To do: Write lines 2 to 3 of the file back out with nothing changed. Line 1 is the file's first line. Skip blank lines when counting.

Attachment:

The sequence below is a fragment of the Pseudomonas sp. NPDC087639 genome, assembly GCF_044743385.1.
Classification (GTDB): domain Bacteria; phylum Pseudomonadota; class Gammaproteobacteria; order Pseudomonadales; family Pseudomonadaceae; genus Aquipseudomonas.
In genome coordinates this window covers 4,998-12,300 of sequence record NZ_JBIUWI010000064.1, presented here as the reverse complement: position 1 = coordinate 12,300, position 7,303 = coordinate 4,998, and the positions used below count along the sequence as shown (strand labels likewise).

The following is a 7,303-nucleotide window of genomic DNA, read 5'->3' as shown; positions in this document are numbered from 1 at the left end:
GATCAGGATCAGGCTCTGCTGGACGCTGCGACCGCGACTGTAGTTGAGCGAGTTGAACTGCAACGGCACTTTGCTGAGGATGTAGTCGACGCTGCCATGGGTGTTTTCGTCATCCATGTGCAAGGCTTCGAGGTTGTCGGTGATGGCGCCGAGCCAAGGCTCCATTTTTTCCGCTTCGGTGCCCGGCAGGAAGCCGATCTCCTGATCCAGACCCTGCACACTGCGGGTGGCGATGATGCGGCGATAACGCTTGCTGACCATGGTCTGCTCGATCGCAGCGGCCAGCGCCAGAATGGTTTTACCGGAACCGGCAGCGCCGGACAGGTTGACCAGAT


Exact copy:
Classification (GTDB): domain Bacteria; phylum Pseudomonadota; class Gammaproteobacteria; order Pseudomonadales; family Pseudomonadaceae; genus Aquipseudomonas.
In genome coordinates this window covers 4,998-12,300 of sequence record NZ_JBIUWI010000064.1, presented here as the reverse complement: position 1 = coordinate 12,300, position 7,303 = coordinate 4,998, and the positions used below count along the sequence as shown (strand labels likewise).